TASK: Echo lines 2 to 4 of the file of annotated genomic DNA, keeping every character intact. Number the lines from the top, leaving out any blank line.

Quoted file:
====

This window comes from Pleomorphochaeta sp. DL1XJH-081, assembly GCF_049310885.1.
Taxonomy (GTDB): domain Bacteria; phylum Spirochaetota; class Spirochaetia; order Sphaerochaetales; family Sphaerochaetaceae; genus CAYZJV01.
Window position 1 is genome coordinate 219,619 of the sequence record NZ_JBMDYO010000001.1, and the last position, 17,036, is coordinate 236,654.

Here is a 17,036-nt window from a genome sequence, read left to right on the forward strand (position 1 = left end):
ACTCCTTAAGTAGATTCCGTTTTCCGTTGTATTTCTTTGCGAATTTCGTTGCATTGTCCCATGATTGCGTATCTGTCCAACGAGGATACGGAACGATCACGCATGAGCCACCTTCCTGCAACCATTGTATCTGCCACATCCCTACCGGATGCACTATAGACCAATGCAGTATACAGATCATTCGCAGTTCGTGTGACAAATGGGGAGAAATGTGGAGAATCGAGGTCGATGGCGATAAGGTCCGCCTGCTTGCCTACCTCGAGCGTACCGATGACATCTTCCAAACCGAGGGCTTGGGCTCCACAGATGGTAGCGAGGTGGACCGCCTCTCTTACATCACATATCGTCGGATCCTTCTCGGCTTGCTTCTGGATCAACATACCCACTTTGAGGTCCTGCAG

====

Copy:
Taxonomy (GTDB): domain Bacteria; phylum Spirochaetota; class Spirochaetia; order Sphaerochaetales; family Sphaerochaetaceae; genus CAYZJV01.
Window position 1 is genome coordinate 219,619 of the sequence record NZ_JBMDYO010000001.1, and the last position, 17,036, is coordinate 236,654.

Here is a 17,036-nt window from a genome sequence, read left to right on the forward strand (position 1 = left end):